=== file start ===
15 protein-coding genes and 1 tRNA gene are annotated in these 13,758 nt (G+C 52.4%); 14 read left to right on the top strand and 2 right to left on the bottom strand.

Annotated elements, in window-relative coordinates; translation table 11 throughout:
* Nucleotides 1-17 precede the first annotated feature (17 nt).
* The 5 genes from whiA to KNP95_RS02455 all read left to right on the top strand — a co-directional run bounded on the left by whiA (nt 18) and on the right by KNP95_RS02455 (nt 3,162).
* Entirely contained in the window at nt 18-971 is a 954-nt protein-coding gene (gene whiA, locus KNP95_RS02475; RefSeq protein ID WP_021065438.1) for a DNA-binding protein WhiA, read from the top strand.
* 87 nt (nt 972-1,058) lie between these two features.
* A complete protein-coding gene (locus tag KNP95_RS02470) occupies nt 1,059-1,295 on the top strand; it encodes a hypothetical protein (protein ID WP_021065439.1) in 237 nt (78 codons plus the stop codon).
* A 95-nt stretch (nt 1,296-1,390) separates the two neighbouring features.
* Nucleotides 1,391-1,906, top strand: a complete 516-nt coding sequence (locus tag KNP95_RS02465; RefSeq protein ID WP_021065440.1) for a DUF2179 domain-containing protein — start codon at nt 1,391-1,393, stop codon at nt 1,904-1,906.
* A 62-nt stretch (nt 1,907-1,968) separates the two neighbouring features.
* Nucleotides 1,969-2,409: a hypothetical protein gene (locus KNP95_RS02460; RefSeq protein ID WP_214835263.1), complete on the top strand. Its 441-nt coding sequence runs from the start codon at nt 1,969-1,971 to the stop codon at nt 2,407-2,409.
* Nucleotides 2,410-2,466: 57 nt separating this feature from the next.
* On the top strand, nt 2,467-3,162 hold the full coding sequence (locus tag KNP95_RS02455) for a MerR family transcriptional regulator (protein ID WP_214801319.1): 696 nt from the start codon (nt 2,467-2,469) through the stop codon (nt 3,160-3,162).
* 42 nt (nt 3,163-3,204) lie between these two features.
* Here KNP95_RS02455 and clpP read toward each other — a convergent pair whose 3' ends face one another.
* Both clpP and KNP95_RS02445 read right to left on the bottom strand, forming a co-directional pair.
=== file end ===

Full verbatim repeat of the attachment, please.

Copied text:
15 protein-coding genes and 1 tRNA gene are annotated in these 13,758 nt (G+C 52.4%); 14 read left to right on the top strand and 2 right to left on the bottom strand.

Annotated elements, in window-relative coordinates; translation table 11 throughout:
* Nucleotides 1-17 precede the first annotated feature (17 nt).
* The 5 genes from whiA to KNP95_RS02455 all read left to right on the top strand — a co-directional run bounded on the left by whiA (nt 18) and on the right by KNP95_RS02455 (nt 3,162).
* Entirely contained in the window at nt 18-971 is a 954-nt protein-coding gene (gene whiA, locus KNP95_RS02475; RefSeq protein ID WP_021065438.1) for a DNA-binding protein WhiA, read from the top strand.
* 87 nt (nt 972-1,058) lie between these two features.
* A complete protein-coding gene (locus tag KNP95_RS02470) occupies nt 1,059-1,295 on the top strand; it encodes a hypothetical protein (protein ID WP_021065439.1) in 237 nt (78 codons plus the stop codon).
* A 95-nt stretch (nt 1,296-1,390) separates the two neighbouring features.
* Nucleotides 1,391-1,906, top strand: a complete 516-nt coding sequence (locus tag KNP95_RS02465; RefSeq protein ID WP_021065440.1) for a DUF2179 domain-containing protein — start codon at nt 1,391-1,393, stop codon at nt 1,904-1,906.
* A 62-nt stretch (nt 1,907-1,968) separates the two neighbouring features.
* Nucleotides 1,969-2,409: a hypothetical protein gene (locus KNP95_RS02460; RefSeq protein ID WP_214835263.1), complete on the top strand. Its 441-nt coding sequence runs from the start codon at nt 1,969-1,971 to the stop codon at nt 2,407-2,409.
* Nucleotides 2,410-2,466: 57 nt separating this feature from the next.
* On the top strand, nt 2,467-3,162 hold the full coding sequence (locus tag KNP95_RS02455) for a MerR family transcriptional regulator (protein ID WP_214801319.1): 696 nt from the start codon (nt 2,467-2,469) through the stop codon (nt 3,160-3,162).
* 42 nt (nt 3,163-3,204) lie between these two features.
* Here KNP95_RS02455 and clpP read toward each other — a convergent pair whose 3' ends face one another.
* Both clpP and KNP95_RS02445 read right to left on the bottom strand, forming a co-directional pair.